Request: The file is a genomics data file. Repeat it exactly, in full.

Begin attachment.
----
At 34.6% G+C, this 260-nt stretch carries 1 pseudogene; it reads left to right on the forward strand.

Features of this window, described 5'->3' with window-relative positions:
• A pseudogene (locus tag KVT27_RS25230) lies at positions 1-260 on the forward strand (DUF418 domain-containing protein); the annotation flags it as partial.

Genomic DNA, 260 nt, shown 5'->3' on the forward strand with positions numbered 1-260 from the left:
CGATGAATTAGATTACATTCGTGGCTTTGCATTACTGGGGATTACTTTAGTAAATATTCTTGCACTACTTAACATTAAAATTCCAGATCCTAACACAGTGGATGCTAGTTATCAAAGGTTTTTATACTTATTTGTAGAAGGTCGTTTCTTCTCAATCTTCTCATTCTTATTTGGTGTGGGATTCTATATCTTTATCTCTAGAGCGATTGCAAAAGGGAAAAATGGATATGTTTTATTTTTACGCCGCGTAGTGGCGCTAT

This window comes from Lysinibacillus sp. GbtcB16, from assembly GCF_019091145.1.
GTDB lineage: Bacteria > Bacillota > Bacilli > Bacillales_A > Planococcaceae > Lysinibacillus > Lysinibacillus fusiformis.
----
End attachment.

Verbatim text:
At 34.6% G+C, this 260-nt stretch carries 1 pseudogene; it reads left to right on the forward strand.

Features of this window, described 5'->3' with window-relative positions:
• A pseudogene (locus tag KVT27_RS25230) lies at positions 1-260 on the forward strand (DUF418 domain-containing protein); the annotation flags it as partial.

Genomic DNA, 260 nt, shown 5'->3' on the forward strand with positions numbered 1-260 from the left:
CGATGAATTAGATTACATTCGTGGCTTTGCATTACTGGGGATTACTTTAGTAAATATTCTTGCACTACTTAACATTAAAATTCCAGATCCTAACACAGTGGATGCTAGTTATCAAAGGTTTTTATACTTATTTGTAGAAGGTCGTTTCTTCTCAATCTTCTCATTCTTATTTGGTGTGGGATTCTATATCTTTATCTCTAGAGCGATTGCAAAAGGGAAAAATGGATATGTTTTATTTTTACGCCGCGTAGTGGCGCTAT

This window comes from Lysinibacillus sp. GbtcB16, from assembly GCF_019091145.1.
GTDB lineage: Bacteria > Bacillota > Bacilli > Bacillales_A > Planococcaceae > Lysinibacillus > Lysinibacillus fusiformis.